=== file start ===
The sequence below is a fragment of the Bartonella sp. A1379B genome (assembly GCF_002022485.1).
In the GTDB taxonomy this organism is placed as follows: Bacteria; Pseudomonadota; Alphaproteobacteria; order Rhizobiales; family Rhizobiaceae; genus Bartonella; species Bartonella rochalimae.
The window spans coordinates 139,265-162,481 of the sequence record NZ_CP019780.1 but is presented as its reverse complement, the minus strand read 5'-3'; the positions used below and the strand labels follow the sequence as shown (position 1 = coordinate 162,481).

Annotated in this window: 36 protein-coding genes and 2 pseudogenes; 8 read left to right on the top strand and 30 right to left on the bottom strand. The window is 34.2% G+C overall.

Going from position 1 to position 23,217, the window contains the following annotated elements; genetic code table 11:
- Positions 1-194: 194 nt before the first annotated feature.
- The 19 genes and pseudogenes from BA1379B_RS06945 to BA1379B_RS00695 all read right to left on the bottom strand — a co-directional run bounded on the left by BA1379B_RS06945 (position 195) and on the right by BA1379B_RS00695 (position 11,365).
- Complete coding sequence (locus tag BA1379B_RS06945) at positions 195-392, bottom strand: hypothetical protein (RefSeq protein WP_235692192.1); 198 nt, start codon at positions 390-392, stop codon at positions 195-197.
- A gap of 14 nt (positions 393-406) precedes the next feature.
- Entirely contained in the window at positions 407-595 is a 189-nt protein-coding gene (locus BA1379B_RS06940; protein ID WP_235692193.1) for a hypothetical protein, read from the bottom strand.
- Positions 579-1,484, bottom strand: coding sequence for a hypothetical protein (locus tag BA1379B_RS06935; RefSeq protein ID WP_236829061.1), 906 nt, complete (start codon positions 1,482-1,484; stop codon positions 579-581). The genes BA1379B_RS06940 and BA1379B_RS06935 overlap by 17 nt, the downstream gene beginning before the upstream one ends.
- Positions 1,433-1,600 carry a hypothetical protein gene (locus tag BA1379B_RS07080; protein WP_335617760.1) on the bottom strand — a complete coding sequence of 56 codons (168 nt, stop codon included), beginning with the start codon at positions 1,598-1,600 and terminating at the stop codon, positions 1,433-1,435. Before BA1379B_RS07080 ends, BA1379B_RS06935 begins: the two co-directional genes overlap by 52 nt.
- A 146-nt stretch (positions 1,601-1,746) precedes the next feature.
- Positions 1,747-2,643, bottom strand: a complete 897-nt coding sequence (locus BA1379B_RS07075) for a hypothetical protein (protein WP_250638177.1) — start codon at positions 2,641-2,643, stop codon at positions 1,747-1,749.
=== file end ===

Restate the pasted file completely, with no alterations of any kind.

The sequence below is a fragment of the Bartonella sp. A1379B genome (assembly GCF_002022485.1).
In the GTDB taxonomy this organism is placed as follows: Bacteria; Pseudomonadota; Alphaproteobacteria; order Rhizobiales; family Rhizobiaceae; genus Bartonella; species Bartonella rochalimae.
The window spans coordinates 139,265-162,481 of the sequence record NZ_CP019780.1 but is presented as its reverse complement, the minus strand read 5'-3'; the positions used below and the strand labels follow the sequence as shown (position 1 = coordinate 162,481).

Annotated in this window: 36 protein-coding genes and 2 pseudogenes; 8 read left to right on the top strand and 30 right to left on the bottom strand. The window is 34.2% G+C overall.

Going from position 1 to position 23,217, the window contains the following annotated elements; genetic code table 11:
- Positions 1-194: 194 nt before the first annotated feature.
- The 19 genes and pseudogenes from BA1379B_RS06945 to BA1379B_RS00695 all read right to left on the bottom strand — a co-directional run bounded on the left by BA1379B_RS06945 (position 195) and on the right by BA1379B_RS00695 (position 11,365).
- Complete coding sequence (locus tag BA1379B_RS06945) at positions 195-392, bottom strand: hypothetical protein (RefSeq protein WP_235692192.1); 198 nt, start codon at positions 390-392, stop codon at positions 195-197.
- A gap of 14 nt (positions 393-406) precedes the next feature.
- Entirely contained in the window at positions 407-595 is a 189-nt protein-coding gene (locus BA1379B_RS06940; protein ID WP_235692193.1) for a hypothetical protein, read from the bottom strand.
- Positions 579-1,484, bottom strand: coding sequence for a hypothetical protein (locus tag BA1379B_RS06935; RefSeq protein ID WP_236829061.1), 906 nt, complete (start codon positions 1,482-1,484; stop codon positions 579-581). The genes BA1379B_RS06940 and BA1379B_RS06935 overlap by 17 nt, the downstream gene beginning before the upstream one ends.
- Positions 1,433-1,600 carry a hypothetical protein gene (locus tag BA1379B_RS07080; protein WP_335617760.1) on the bottom strand — a complete coding sequence of 56 codons (168 nt, stop codon included), beginning with the start codon at positions 1,598-1,600 and terminating at the stop codon, positions 1,433-1,435. Before BA1379B_RS07080 ends, BA1379B_RS06935 begins: the two co-directional genes overlap by 52 nt.
- A 146-nt stretch (positions 1,601-1,746) precedes the next feature.
- Positions 1,747-2,643, bottom strand: a complete 897-nt coding sequence (locus BA1379B_RS07075) for a hypothetical protein (protein WP_250638177.1) — start codon at positions 2,641-2,643, stop codon at positions 1,747-1,749.